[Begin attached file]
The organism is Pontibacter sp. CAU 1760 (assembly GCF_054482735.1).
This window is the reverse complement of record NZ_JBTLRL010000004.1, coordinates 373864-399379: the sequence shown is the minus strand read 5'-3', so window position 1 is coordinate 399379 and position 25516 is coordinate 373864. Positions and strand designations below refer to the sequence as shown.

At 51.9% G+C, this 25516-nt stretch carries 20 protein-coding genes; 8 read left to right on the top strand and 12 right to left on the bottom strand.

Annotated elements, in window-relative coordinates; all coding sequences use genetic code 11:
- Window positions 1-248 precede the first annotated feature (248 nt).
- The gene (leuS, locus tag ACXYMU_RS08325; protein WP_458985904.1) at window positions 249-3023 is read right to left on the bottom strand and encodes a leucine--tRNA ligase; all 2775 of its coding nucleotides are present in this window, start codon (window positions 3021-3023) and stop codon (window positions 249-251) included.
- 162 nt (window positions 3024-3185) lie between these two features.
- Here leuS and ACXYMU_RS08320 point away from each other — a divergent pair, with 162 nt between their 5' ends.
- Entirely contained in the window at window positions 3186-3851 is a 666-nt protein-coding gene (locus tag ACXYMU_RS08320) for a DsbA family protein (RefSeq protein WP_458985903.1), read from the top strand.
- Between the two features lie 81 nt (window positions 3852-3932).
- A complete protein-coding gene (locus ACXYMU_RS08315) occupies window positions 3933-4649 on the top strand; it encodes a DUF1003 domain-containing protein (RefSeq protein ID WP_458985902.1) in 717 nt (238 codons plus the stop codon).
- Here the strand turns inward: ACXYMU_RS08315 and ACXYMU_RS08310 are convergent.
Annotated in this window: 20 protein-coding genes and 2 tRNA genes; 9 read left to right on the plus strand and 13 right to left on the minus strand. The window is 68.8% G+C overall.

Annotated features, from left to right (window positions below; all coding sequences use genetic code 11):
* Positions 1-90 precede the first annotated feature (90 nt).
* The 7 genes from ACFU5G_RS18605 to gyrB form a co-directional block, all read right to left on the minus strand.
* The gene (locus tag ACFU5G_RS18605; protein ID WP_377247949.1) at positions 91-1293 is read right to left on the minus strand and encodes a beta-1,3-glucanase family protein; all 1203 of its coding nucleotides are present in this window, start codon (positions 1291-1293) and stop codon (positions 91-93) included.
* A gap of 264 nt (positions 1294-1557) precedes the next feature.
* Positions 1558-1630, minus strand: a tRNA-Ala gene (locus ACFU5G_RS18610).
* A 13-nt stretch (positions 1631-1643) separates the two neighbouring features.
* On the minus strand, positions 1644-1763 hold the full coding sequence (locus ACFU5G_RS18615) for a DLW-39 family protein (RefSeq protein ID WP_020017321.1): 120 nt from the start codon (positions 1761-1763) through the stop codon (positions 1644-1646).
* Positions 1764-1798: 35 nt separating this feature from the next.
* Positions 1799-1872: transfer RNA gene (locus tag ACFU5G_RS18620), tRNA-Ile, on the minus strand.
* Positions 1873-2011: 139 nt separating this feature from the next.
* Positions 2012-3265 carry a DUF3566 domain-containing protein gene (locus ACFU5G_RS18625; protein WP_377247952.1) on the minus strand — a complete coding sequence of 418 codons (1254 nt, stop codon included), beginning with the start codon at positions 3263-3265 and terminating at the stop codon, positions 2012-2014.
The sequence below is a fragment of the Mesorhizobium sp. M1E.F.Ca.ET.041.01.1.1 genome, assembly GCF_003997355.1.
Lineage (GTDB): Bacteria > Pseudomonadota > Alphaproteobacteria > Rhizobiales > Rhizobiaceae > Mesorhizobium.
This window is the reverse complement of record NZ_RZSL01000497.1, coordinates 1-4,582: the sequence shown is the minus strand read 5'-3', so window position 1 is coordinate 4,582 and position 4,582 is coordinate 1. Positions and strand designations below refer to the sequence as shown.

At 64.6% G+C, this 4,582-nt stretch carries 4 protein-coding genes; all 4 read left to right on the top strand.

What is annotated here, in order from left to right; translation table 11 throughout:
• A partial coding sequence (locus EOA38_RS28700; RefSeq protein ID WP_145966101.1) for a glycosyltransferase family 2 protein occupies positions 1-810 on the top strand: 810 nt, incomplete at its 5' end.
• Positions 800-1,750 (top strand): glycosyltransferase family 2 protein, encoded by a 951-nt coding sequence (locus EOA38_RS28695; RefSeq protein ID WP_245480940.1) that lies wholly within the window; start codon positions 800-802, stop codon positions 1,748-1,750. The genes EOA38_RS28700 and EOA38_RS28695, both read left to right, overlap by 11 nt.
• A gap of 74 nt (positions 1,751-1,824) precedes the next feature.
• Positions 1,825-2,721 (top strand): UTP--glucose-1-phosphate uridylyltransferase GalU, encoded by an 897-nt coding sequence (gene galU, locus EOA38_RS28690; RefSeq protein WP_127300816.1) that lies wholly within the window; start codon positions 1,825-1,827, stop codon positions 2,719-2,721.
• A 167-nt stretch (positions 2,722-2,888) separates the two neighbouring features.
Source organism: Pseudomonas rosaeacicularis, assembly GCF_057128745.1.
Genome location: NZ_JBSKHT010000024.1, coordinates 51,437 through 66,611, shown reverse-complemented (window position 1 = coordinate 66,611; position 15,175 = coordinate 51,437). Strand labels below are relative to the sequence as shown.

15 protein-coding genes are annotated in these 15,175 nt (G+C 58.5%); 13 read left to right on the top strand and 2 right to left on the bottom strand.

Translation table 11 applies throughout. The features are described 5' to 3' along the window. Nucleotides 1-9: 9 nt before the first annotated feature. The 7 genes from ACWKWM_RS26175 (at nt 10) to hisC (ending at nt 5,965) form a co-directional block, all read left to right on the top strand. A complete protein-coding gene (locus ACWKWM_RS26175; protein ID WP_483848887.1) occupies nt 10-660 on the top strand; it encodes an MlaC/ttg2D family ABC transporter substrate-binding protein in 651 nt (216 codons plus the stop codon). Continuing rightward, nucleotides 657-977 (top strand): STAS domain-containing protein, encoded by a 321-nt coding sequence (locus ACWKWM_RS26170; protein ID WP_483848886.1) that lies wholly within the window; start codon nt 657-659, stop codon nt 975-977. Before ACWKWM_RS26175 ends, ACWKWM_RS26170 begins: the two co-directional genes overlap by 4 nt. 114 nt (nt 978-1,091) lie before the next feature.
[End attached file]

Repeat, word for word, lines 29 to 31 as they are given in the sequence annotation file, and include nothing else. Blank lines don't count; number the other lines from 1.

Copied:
At 64.6% G+C, this 4,582-nt stretch carries 4 protein-coding genes; all 4 read left to right on the top strand.

What is annotated here, in order from left to right; translation table 11 throughout:
• A partial coding sequence (locus EOA38_RS28700; RefSeq protein ID WP_145966101.1) for a glycosyltransferase family 2 protein occupies positions 1-810 on the top strand: 810 nt, incomplete at its 5' end.